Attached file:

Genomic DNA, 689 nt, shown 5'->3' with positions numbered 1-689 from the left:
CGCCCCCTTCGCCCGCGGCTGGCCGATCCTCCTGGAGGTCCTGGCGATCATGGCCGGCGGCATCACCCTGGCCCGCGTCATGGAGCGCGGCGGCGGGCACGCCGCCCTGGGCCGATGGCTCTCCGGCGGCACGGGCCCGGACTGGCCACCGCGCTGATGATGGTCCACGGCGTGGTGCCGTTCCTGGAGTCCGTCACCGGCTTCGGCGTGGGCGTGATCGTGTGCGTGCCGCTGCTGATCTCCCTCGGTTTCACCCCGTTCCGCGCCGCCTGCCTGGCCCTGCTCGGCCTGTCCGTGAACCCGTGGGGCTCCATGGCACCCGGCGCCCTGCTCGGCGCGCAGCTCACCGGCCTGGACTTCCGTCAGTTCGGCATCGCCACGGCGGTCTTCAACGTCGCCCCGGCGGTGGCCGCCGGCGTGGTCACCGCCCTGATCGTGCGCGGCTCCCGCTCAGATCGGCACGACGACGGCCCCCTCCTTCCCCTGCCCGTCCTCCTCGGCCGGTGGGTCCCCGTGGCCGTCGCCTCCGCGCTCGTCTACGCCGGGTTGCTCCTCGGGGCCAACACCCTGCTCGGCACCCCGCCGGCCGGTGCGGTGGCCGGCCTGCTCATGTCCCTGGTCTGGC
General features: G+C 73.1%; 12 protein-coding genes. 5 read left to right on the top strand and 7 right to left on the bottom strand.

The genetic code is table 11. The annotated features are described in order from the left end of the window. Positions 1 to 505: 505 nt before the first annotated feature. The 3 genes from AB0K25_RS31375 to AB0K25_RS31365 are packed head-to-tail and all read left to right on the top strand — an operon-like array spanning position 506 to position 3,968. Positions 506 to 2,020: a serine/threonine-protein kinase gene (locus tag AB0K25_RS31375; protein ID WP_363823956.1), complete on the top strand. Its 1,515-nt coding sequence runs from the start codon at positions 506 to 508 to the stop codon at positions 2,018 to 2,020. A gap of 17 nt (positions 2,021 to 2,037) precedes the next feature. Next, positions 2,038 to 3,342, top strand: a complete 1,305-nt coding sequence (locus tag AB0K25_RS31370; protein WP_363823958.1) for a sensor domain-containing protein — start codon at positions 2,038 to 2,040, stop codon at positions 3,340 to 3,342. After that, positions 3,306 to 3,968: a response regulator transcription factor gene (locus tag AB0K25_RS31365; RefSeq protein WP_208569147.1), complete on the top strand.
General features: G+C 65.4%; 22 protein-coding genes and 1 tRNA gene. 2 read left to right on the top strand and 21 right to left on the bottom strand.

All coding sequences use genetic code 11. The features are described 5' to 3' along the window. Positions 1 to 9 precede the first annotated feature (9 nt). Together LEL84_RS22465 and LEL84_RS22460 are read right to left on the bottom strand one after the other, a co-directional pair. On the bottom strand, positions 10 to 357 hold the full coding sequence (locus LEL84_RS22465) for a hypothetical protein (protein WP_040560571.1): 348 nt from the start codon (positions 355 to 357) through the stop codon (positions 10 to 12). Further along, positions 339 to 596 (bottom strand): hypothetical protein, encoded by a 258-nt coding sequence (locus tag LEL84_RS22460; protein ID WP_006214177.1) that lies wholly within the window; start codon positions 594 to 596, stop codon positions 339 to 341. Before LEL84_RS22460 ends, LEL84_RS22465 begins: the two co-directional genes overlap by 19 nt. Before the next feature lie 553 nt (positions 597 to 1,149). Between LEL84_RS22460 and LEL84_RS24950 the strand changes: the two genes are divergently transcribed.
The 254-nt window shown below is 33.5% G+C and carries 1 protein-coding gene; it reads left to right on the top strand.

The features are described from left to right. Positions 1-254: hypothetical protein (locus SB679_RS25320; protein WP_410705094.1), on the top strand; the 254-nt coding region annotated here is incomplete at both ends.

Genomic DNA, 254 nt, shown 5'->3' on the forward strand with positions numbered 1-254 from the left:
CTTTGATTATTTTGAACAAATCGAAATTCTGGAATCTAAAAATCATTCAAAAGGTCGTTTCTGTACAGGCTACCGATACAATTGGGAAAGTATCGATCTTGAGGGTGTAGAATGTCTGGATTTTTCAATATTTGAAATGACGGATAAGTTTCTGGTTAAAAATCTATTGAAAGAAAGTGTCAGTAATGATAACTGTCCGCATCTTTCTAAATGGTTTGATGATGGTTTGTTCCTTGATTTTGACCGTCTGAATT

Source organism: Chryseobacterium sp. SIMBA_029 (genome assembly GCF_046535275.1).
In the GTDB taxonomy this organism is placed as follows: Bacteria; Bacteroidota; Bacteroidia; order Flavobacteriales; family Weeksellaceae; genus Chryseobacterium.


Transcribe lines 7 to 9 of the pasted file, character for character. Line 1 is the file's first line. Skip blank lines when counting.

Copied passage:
The 254-nt window shown below is 33.5% G+C and carries 1 protein-coding gene; it reads left to right on the top strand.

The features are described from left to right. Positions 1-254: hypothetical protein (locus SB679_RS25320; protein WP_410705094.1), on the top strand; the 254-nt coding region annotated here is incomplete at both ends.

Genomic DNA, 254 nt, shown 5'->3' on the forward strand with positions numbered 1-254 from the left: